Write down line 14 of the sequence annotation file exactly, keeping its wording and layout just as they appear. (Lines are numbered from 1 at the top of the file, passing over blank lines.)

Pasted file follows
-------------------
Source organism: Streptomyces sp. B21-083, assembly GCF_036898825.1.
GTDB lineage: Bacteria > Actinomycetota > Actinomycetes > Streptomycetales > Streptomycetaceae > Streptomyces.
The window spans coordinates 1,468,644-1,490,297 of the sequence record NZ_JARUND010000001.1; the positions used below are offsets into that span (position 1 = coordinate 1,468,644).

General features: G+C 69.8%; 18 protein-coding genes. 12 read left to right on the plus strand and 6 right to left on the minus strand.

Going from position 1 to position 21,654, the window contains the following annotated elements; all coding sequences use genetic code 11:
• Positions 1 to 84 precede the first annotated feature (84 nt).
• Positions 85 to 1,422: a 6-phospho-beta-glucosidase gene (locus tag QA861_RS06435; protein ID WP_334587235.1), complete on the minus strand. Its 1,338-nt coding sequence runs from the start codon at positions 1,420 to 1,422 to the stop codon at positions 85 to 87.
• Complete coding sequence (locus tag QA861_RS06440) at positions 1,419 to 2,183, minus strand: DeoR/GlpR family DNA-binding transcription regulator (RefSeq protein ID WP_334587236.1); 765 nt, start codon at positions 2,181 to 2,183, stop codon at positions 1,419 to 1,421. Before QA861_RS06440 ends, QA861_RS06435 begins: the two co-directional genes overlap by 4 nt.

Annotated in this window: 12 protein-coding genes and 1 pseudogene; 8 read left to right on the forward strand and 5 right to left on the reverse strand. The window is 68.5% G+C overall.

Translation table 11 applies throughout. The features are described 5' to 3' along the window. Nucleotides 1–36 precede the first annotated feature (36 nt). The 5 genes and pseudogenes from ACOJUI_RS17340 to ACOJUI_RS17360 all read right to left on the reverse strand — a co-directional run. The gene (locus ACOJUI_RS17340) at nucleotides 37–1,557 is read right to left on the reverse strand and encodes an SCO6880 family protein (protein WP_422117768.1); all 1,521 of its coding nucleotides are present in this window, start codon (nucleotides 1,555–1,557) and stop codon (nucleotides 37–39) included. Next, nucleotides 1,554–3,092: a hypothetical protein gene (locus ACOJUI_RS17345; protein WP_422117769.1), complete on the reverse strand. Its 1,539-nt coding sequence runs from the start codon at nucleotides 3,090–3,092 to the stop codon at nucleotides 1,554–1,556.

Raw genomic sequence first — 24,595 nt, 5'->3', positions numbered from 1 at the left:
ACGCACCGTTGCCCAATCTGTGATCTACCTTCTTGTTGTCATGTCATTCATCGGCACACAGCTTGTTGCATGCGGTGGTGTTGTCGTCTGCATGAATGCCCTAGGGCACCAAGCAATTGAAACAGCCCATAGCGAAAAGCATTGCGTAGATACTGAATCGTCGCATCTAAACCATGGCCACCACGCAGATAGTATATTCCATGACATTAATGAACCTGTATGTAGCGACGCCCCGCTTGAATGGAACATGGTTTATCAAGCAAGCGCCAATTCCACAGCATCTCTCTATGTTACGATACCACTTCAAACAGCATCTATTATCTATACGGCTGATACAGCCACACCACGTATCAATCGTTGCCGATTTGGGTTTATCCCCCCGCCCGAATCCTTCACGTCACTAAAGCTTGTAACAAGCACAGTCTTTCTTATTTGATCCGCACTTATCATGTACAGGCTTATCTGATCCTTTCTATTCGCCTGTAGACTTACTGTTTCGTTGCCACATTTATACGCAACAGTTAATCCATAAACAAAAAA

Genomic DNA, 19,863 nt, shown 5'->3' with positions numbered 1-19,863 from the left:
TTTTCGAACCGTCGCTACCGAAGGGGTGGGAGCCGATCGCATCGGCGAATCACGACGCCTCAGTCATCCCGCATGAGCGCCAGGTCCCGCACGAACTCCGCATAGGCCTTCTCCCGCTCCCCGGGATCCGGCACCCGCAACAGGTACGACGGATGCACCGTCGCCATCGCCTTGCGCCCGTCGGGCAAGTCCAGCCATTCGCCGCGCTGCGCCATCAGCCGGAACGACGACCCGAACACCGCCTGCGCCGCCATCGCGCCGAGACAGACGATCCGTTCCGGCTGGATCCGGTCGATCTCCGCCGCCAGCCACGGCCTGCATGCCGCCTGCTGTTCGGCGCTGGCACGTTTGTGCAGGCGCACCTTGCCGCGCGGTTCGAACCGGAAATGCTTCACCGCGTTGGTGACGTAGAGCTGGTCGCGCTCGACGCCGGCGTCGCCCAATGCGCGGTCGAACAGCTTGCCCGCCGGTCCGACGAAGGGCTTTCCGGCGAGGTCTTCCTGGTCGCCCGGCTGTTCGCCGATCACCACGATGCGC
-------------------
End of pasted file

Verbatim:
TTTTCGAACCGTCGCTACCGAAGGGGTGGGAGCCGATCGCATCGGCGAATCACGACGCCTCAGTCATCCCGCATGAGCGCCAGGTCCCGCACGAACTCCGCATAGGCCTTCTCCCGCTCCCCGGGATCCGGCACCCGCAACAGGTACGACGGATGCACCGTCGCCATCGCCTTGCGCCCGTCGGGCAAGTCCAGCCATTCGCCGCGCTGCGCCATCAGCCGGAACGACGACCCGAACACCGCCTGCGCCGCCATCGCGCCGAGACAGACGATCCGTTCCGGCTGGATCCGGTCGATCTCCGCCGCCAGCCACGGCCTGCATGCCGCCTGCTGTTCGGCGCTGGCACGTTTGTGCAGGCGCACCTTGCCGCGCGGTTCGAACCGGAAATGCTTCACCGCGTTGGTGACGTAGAGCTGGTCGCGCTCGACGCCGGCGTCGCCCAATGCGCGGTCGAACAGCTTGCCCGCCGGTCCGACGAAGGGCTTTCCGGCGAGGTCTTCCTGGTCGCCCGGCTGTTCGCCGATCACCACGATGCGC